By Peter Weis@PeterVicey

Nagelsmann doubtful Szoboszlai and Laimer can still contribute: "We're not handing out sugar cubes at the pony farm"

RB Leipzig's €20 million January acquisition is still yet to log a single minute for his new Bundesliga club. 

At a Wednesday presser, head-coach Julian Nagelsmann confirmed that Dominik Szoboszlai remains absent from team training and a return cannot be forecast. 

The young trainer also cast doubt on a potential return this year for Konrad Laimer. 
A targeted February return never materialized. After taking up light training early last month, Dominik Szoboszlai once again had to withdraw from the practice pitch with nagging abductor issues. The 20-year-old, whom Leipzig made the most expensive Hungarian international ever purchased during the January transfer window, has not been able to join team training for several weeks.

"With Dominik, it's really quite difficult," Nagelsmann told a group of assembled reporters at a Wednesday press conference, "I can't exactly say when he'll return. Accordingly, I can't say what sort of role he can still play."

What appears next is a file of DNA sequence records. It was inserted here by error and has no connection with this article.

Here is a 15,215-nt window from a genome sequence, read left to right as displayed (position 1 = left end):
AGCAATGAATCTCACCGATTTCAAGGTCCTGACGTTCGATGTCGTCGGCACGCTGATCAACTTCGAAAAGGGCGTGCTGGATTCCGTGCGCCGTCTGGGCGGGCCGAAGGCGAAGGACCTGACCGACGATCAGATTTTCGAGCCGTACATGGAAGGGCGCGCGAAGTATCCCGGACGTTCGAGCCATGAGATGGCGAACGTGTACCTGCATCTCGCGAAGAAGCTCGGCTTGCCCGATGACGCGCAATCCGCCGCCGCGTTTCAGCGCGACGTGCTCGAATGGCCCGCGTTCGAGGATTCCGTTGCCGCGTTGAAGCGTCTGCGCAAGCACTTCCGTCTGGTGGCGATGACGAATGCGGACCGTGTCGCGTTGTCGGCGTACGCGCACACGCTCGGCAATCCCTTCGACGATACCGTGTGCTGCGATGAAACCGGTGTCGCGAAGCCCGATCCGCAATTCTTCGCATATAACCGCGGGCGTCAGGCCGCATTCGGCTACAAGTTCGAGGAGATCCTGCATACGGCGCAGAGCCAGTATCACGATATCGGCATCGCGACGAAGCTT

The penultimate adverbial modifier "still" seemed to suggest that the young trainer didn't envision any sort of role for the RB Salzburg purchase over the course of the season's remaining nine fixtures. Presumably, it would take several weeks for Szoboszlai to work his way up to match fitness, and then "still" find his way into the starting XI in the middle of a title race.

Taking the opportunity to address the status of another long-term injured player, Konrad Laimer, Nagelsmann noted that he did have some sympathy for players itching to contribute after long injury layoffs.

"I'm happy to reward players who have been injured for a long time, particularly if they've progressed through a hard and painful rehab," he said, "but it has to make sense from a player and team perspective. We're not handing out sugar cubes at the pony farm here."

The idiomatic expression the 33-year-old trainer refers to an activity German children perhaps partake in a bit more often than their counterparts across the world.

The phrase is often used to illustrate that the adult world isn't a place where everyone gets a turn and may also be translated as "life's not a fairy tale."

Naturally, if Leipzig title dream dies, matters could be quite different.

"We'll wait and see how the season goes, and then see if you can give one player or the other more playing time," Nagelsmann noted.

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